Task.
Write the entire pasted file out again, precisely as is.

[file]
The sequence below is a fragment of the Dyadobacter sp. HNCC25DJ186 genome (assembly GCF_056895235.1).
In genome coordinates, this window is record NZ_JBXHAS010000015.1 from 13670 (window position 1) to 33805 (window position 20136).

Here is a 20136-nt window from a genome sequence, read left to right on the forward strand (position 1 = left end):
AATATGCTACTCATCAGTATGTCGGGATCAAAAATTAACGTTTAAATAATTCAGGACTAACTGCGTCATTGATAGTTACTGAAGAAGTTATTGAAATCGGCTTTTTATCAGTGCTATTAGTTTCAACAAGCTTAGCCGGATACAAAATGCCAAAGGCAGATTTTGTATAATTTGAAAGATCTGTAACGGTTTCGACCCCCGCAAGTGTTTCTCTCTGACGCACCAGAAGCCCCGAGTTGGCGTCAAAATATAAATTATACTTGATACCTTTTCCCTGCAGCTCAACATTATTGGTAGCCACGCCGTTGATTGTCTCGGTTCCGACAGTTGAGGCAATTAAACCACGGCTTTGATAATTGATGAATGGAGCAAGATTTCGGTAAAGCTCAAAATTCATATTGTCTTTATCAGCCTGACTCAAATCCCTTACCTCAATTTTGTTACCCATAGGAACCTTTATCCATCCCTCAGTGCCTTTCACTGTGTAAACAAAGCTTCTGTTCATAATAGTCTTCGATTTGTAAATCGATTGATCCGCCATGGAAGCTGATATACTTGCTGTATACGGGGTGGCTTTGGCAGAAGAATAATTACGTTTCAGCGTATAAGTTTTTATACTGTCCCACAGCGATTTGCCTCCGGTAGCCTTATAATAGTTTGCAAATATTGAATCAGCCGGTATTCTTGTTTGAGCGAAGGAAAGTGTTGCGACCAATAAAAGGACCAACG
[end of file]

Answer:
The sequence below is a fragment of the Dyadobacter sp. HNCC25DJ186 genome (assembly GCF_056895235.1).
In genome coordinates, this window is record NZ_JBXHAS010000015.1 from 13670 (window position 1) to 33805 (window position 20136).

Here is a 20136-nt window from a genome sequence, read left to right on the forward strand (position 1 = left end):
AATATGCTACTCATCAGTATGTCGGGATCAAAAATTAACGTTTAAATAATTCAGGACTAACTGCGTCATTGATAGTTACTGAAGAAGTTATTGAAATCGGCTTTTTATCAGTGCTATTAGTTTCAACAAGCTTAGCCGGATACAAAATGCCAAAGGCAGATTTTGTATAATTTGAAAGATCTGTAACGGTTTCGACCCCCGCAAGTGTTTCTCTCTGACGCACCAGAAGCCCCGAGTTGGCGTCAAAATATAAATTATACTTGATACCTTTTCCCTGCAGCTCAACATTATTGGTAGCCACGCCGTTGATTGTCTCGGTTCCGACAGTTGAGGCAATTAAACCACGGCTTTGATAATTGATGAATGGAGCAAGATTTCGGTAAAGCTCAAAATTCATATTGTCTTTATCAGCCTGACTCAAATCCCTTACCTCAATTTTGTTACCCATAGGAACCTTTATCCATCCCTCAGTGCCTTTCACTGTGTAAACAAAGCTTCTGTTCATAATAGTCTTCGATTTGTAAATCGATTGATCCGCCATGGAAGCTGATATACTTGCTGTATACGGGGTGGCTTTGGCAGAAGAATAATTACGTTTCAGCGTATAAGTTTTTATACTGTCCCACAGCGATTTGCCTCCGGTAGCCTTATAATAGTTTGCAAATATTGAATCAGCCGGTATTCTTGTTTGAGCGAAGGAAAGTGTTGCGACCAATAAAAGGACCAACG